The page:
A visit to Albert Lea
Published 10:59 pm Monday, February 17, 2020
National American Legion commander visits Leo Carey Post 56
The American Legion may be more than 100 years old, but it is as vital and relevant as it was 100 years ago, the national Legion commander told a crowd Monday night at Albert Lea American Legion Post 56.
James W. “Bill” Oxford, who is traveling through southern Minnesota this week, encouraged people in attendance to help recruit new members to the longtime organization, which has nearly 13,000 posts across the nation and overseas.
“We hold the future of this organization,” Oxford said. “We are the stakeholders.”
He said the organization was founded on four pillars: a strong national security, veterans affairs, Americanism and youth programs.
Regarding youth programs, he said in the last year the American Legion had supported 55,000 baseball players on the field; 18,000 Boys State delegates across the country; 14,000 Girls State delegates; and an untold number of ROTC cadets.
“Those are the future leaders of this country,” he said.
As the organization moves into the next 100 years, he said it is important to show how Legionnaires are involved in the community and the impact they can have through various programs.
At its all-time high, the American Legion had 3.3 million members in the 1940s, and last year had less than 1.8 million. He said the American Legion is losing about 80,000 members a year — losing more each year than it is recruiting.
He acknowledged the LEGION Act, which was signed into law in 2019, expanding eligibility into the Legion to include veterans who served in U.S. military conflicts previously unrecognized by Congress as war eras, but said members also have to reactivate the members they have now.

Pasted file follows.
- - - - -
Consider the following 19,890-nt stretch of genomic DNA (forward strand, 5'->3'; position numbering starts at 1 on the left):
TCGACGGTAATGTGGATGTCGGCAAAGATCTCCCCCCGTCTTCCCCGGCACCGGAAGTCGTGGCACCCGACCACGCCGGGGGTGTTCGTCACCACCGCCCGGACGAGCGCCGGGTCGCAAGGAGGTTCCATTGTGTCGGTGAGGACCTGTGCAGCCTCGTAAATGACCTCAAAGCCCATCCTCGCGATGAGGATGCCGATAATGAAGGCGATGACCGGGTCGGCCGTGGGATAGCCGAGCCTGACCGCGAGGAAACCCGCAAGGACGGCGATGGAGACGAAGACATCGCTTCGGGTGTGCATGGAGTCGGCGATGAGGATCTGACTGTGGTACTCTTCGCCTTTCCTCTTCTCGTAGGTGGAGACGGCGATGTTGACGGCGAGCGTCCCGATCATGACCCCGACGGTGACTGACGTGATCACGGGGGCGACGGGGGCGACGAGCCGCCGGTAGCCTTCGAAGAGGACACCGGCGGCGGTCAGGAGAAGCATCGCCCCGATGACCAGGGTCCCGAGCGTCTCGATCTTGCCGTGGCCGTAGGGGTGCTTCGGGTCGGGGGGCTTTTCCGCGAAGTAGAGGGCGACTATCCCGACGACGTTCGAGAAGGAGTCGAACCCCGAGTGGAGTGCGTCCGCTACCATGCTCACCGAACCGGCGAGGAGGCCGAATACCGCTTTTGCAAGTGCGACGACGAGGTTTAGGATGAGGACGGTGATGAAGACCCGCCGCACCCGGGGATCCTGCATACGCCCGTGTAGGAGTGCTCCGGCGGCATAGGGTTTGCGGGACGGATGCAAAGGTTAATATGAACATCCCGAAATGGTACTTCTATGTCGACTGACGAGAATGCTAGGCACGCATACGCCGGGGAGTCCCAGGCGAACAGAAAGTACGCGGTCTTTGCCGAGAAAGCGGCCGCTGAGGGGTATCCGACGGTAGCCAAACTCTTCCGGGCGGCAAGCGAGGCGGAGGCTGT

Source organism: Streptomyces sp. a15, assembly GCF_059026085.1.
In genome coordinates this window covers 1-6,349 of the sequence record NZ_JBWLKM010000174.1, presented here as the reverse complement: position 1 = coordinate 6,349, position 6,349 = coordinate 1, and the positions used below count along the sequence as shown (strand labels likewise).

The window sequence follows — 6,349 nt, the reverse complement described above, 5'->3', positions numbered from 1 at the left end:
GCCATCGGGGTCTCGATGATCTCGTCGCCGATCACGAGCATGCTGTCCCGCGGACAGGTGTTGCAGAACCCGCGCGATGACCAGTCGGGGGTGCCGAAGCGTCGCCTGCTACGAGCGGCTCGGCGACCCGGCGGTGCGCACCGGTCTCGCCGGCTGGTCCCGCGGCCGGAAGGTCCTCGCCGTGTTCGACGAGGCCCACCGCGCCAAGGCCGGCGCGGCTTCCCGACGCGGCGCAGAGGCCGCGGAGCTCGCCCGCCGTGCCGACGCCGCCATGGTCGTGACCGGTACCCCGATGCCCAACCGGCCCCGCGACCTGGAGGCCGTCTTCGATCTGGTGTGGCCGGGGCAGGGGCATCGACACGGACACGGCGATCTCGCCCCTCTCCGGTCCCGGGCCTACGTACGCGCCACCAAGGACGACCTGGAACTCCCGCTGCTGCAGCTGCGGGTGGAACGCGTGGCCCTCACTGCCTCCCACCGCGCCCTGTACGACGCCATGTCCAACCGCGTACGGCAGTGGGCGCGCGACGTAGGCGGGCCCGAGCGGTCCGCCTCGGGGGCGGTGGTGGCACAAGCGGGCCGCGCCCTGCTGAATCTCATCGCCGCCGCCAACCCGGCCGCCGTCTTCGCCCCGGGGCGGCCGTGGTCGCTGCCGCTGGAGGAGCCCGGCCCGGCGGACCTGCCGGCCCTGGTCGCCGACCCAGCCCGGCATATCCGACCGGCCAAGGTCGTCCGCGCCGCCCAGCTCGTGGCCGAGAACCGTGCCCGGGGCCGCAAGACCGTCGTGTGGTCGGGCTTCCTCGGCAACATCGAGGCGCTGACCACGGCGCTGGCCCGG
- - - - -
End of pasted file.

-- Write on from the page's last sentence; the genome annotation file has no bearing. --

Oxford also talked briefly about veteran suicides.
He said of the about 22 veterans who are committing suicide each day, only six of those are enrolled in mental health services through the U.S. Department of Veterans Affairs.
He said people must reach out to families, neighbors and others in the community and raise awareness of the issue and encourage people to say something if they see someone who is struggling.
“We are all responsible for our brothers,” he said. “We are our brothers’ keepers.”
Oxford, a native of Lenoir, North Carolina, was elected national commander in August 2019 in Indianapolis. He has been a part of the veterans organization since 1986 and served in the U.S. Marine Corps, the North Carolina National Guard and the U.S. Army Reserve, retiring as colonel after more than 34 years of military service.
Albert Lea Post 56 Cmdr. Jeff Olson thanked Oxford for visiting Albert Lea.
“This means wonders to our post that you came here,” Olson said.
Albert Lea Mayor Vern Rasmussen Jr. presented Oxford with a city of Albert Lea pin and keychain.
Oxford also visited the Adams and Waseca American Legion posts on Monday and was expected to visit the Wells, Madelia and Redwood Falls posts on Tuesday.